Please Note: Your net profit is not a measure of how much money you made in a given time frame. This is due to the fact that your income statement will contain a number of non-cash charges, such as depreciation and amortization.


Net profit is essential to understand and care about because it illustrates your business’s success. In reality, it is a much more important statistic than profits since there is no point in making a large number of purchases if they do not result in a profit.Net gain also indicates how much cash you have left to pay the owners and reinvest in the company. Some of the other reasons include:

The Revenue – to determine how much tax you would pay.

Banks and other borrowers – banks and other organizations that lend to companies use net profit figures to get a clearer view of the company to determine the loan’s suitability. The net benefit would give them an idea of the willingness to pay.

Competitors – Since you are a limited corporation, your opponents will be able to access your net profit by analyzing the tax return you file. This will give them a more outstanding picture of the company and its growth.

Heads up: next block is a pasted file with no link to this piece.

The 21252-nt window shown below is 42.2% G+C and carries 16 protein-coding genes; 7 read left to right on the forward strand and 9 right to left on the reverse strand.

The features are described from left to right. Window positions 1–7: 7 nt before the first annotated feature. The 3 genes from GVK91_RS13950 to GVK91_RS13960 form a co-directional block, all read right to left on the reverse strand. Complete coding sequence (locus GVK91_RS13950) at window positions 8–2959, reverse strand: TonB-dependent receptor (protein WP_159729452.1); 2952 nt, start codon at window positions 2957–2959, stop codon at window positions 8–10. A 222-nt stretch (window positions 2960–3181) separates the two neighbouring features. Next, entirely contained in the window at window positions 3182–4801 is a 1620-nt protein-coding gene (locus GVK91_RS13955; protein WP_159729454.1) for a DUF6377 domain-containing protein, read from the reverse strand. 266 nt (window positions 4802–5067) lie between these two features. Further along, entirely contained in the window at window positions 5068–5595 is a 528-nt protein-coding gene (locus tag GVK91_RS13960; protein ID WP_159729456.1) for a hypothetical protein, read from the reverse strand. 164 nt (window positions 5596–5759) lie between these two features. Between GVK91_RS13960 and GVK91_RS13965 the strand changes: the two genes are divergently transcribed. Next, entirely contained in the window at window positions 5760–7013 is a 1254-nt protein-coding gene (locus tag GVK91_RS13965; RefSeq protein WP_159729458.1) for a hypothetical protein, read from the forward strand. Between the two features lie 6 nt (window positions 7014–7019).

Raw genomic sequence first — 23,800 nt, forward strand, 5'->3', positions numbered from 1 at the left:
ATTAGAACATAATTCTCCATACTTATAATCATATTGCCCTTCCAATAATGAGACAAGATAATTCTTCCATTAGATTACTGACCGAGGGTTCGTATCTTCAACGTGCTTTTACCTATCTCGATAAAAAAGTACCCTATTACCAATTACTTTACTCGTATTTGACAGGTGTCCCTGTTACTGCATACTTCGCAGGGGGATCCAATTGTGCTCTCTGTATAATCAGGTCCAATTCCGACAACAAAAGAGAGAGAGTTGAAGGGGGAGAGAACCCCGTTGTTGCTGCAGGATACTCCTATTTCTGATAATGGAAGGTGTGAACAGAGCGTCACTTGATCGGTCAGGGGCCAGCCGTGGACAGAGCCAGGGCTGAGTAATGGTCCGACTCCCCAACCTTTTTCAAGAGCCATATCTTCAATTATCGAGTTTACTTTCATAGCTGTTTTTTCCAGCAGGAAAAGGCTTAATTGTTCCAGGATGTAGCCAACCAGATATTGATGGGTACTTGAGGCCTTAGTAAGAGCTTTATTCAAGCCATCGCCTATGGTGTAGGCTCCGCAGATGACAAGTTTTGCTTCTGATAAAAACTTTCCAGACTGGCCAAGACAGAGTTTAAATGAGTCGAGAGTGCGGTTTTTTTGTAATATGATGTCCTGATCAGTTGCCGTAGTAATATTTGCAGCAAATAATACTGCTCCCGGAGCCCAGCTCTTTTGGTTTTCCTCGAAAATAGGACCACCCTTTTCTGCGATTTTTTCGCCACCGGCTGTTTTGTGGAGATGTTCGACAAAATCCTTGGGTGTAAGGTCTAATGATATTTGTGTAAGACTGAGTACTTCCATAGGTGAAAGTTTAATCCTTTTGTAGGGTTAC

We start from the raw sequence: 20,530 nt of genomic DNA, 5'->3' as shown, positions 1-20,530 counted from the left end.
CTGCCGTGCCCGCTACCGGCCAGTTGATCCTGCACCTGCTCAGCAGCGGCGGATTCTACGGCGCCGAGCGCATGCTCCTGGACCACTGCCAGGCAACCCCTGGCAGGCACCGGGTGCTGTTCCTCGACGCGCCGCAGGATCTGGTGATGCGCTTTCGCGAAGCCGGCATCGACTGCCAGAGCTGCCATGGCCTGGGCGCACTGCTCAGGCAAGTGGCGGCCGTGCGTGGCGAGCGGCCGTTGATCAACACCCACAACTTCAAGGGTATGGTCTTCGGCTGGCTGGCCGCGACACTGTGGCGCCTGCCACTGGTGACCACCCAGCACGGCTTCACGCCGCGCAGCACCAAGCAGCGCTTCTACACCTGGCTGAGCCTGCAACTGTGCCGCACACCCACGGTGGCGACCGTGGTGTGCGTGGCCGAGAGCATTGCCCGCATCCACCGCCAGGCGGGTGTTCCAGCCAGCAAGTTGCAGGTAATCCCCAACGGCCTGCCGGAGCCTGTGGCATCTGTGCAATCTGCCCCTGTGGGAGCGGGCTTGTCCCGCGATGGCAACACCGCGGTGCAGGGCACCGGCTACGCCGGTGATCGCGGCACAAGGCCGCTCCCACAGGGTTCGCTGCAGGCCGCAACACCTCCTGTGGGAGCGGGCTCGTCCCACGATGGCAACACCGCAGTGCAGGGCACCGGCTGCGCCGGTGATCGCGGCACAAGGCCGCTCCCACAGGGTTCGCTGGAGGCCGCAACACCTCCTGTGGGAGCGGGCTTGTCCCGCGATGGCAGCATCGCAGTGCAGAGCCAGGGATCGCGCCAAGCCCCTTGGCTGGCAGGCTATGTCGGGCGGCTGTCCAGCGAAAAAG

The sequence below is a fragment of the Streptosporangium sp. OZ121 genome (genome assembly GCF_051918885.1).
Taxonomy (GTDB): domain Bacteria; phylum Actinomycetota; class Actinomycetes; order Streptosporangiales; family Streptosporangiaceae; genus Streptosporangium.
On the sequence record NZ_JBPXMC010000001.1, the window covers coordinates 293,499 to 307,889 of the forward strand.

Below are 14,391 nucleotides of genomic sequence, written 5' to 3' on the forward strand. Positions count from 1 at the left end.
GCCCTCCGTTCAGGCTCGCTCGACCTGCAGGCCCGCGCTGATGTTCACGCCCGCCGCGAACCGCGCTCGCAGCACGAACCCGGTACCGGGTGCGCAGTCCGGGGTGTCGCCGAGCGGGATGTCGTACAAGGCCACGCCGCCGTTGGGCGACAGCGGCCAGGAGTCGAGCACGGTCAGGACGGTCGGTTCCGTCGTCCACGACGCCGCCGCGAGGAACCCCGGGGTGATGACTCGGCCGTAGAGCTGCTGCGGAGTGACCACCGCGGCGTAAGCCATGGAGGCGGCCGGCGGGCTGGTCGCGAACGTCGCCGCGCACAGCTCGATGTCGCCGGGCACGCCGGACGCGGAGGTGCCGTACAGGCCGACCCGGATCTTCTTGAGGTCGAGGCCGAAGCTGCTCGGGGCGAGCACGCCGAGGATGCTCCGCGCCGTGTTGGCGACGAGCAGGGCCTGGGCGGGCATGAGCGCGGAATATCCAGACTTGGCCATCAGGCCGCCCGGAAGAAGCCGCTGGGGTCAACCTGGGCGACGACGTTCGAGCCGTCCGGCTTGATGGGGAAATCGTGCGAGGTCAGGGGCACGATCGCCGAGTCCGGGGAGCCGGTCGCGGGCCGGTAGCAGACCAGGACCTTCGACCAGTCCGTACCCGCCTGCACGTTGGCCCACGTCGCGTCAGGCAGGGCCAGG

Investors and owners – net profit is critical whether you are looking for money or whether you have shareholders. A healthy and reliable net profit result would reassure investors that they will get a return.


This article’s medium tried to differentiate between net profit and retained earnings by overviewing both, mentioning the formulae, and demonstrating an example of each. We also elaborated on where retained are utilized and why net profit is essential for your business.

Author Bio: 

Elena James is a Business analyst and digital marketer. She helps small businesses to grow with the best business ideas and digital marketing strategies. Currently working as a business analyst at eBetterBooks.